Chen Guangcheug, the Chinese human rights activist has written a stunning piece for The Witherspoon Institute drawing attention to the human rights abuses that continue to exist in China. What is so amazing about Mr Guangcheug is that he continues to speak out so eloquently despite the threats to his own safety and his family. For the international prolife movement, he is a beacon because he continues to speak out against forced abortion in China thereby drawing attention to the abortion industry as a whole.
I am sure that those in the US who support President Obamas pro-abortion stance and policies, would rather Mr Guangcheug keep quiet about forced abortion and just concentrate on other more main stream abuses, but he is not a person to adhere to pressure to pipe down when he believes an abuse needs to be exposed. We applaud his work. Here’s an extract of his article.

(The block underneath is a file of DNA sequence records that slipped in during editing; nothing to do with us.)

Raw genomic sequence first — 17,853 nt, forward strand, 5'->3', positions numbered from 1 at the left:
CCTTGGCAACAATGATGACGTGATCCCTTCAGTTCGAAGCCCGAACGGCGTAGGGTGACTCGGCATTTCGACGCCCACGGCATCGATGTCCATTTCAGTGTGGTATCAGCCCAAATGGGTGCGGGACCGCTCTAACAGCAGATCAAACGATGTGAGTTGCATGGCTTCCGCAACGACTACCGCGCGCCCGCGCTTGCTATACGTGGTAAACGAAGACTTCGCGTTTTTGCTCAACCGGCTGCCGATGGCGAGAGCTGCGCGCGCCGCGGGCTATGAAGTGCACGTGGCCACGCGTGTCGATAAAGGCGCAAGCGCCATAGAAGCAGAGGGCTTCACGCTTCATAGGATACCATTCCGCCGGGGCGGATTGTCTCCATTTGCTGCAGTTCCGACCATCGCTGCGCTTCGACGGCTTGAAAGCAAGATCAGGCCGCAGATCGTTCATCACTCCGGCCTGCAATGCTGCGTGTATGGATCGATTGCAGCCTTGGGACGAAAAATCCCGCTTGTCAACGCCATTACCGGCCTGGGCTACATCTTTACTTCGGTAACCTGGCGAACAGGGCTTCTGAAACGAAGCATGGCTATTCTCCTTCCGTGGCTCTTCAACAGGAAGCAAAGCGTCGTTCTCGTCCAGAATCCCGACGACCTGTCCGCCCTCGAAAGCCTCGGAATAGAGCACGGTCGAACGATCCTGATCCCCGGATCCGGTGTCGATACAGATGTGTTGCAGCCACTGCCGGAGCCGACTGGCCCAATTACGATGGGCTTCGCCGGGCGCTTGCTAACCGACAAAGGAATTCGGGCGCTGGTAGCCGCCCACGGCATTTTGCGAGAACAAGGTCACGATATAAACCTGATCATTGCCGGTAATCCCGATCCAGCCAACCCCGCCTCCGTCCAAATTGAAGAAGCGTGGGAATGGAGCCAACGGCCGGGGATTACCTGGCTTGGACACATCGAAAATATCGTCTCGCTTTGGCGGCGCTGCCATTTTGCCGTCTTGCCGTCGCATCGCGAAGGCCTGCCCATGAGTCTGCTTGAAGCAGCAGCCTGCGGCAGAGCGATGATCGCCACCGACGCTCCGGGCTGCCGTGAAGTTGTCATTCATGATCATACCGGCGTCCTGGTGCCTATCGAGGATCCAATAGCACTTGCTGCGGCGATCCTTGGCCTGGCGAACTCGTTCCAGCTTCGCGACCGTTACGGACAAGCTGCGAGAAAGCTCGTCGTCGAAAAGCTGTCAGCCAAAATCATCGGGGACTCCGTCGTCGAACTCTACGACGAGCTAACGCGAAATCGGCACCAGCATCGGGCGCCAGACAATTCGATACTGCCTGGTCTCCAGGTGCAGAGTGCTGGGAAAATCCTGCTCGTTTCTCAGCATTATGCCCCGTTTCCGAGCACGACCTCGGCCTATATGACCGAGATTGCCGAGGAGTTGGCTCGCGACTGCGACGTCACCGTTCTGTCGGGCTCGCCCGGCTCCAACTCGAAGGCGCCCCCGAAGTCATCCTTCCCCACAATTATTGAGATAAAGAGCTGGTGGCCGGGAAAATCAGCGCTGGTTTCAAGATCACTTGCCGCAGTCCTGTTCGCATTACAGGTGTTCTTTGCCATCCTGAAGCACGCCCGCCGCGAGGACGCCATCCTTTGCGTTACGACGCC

After forced abortion was reported by the Washington Post in 2005 and received extensive media coverage, I started to suffer unlawful persecution. The more heartbreaking and infuriating thing is that, eight years later, in China today, this kind of systematic anti-human crime is still happening in an organized manner under the leadership of the Communist Party. At 4 a.m. on September 27, a group of twenty officials from the Family Planning Commission, including sixteen men and four women, forced their way into the home of Zhou Guoqiang and his wife Liu Xinwen, a couple in Weifang, Shandong Province, while they were sleeping. They kicked down the door of the family’s home, held down Zhou Guoqiang and dragged his wife to a hospital by force for an abortion. A six-month baby was killed by a poisonous injection in the mother’s womb. It is more accurate to say that the baby died of the evil system rather than the poisonous injection. Let’s imagine how the parents must have felt when they saw their child being killed and yet they could do nothing to stop it. Reading this news report brought back to my memory the stories and the crying of those helpless women in 2005.